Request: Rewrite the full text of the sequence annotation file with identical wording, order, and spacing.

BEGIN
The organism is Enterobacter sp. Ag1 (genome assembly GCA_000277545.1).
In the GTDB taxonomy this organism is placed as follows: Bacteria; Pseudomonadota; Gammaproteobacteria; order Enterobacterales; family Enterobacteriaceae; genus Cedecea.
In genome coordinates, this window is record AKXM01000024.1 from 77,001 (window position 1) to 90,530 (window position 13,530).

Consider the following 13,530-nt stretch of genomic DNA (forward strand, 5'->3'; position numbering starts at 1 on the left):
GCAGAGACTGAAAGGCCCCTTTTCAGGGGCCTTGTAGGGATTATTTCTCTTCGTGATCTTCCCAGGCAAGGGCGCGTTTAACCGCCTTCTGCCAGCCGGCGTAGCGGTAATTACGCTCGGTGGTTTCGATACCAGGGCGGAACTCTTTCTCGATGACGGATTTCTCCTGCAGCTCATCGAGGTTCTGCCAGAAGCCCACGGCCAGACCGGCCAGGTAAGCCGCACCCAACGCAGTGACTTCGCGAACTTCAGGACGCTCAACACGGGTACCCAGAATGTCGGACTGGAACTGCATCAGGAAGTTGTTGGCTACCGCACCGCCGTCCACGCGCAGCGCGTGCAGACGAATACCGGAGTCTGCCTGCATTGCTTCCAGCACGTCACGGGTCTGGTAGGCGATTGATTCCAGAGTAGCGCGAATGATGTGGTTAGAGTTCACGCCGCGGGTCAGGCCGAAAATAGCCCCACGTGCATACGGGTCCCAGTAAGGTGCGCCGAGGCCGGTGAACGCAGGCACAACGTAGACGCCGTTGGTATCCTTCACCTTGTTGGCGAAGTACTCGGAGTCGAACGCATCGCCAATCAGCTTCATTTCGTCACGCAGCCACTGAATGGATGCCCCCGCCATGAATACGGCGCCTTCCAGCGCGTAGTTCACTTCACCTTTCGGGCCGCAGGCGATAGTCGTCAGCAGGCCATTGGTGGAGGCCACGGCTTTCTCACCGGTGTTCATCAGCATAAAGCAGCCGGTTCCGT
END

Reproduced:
The organism is Enterobacter sp. Ag1 (genome assembly GCA_000277545.1).
In the GTDB taxonomy this organism is placed as follows: Bacteria; Pseudomonadota; Gammaproteobacteria; order Enterobacterales; family Enterobacteriaceae; genus Cedecea.
In genome coordinates, this window is record AKXM01000024.1 from 77,001 (window position 1) to 90,530 (window position 13,530).

Consider the following 13,530-nt stretch of genomic DNA (forward strand, 5'->3'; position numbering starts at 1 on the left):
GCAGAGACTGAAAGGCCCCTTTTCAGGGGCCTTGTAGGGATTATTTCTCTTCGTGATCTTCCCAGGCAAGGGCGCGTTTAACCGCCTTCTGCCAGCCGGCGTAGCGGTAATTACGCTCGGTGGTTTCGATACCAGGGCGGAACTCTTTCTCGATGACGGATTTCTCCTGCAGCTCATCGAGGTTCTGCCAGAAGCCCACGGCCAGACCGGCCAGGTAAGCCGCACCCAACGCAGTGACTTCGCGAACTTCAGGACGCTCAACACGGGTACCCAGAATGTCGGACTGGAACTGCATCAGGAAGTTGTTGGCTACCGCACCGCCGTCCACGCGCAGCGCGTGCAGACGAATACCGGAGTCTGCCTGCATTGCTTCCAGCACGTCACGGGTCTGGTAGGCGATTGATTCCAGAGTAGCGCGAATGATGTGGTTAGAGTTCACGCCGCGGGTCAGGCCGAAAATAGCCCCACGTGCATACGGGTCCCAGTAAGGTGCGCCGAGGCCGGTGAACGCAGGCACAACGTAGACGCCGTTGGTATCCTTCACCTTGTTGGCGAAGTACTCGGAGTCGAACGCATCGCCAATCAGCTTCATTTCGTCACGCAGCCACTGAATGGATGCCCCCGCCATGAATACGGCGCCTTCCAGCGCGTAGTTCACTTCACCTTTCGGGCCGCAGGCGATAGTCGTCAGCAGGCCATTGGTGGAGGCCACGGCTTTCTCACCGGTGTTCATCAGCATAAAGCAGCCGGTTCCGT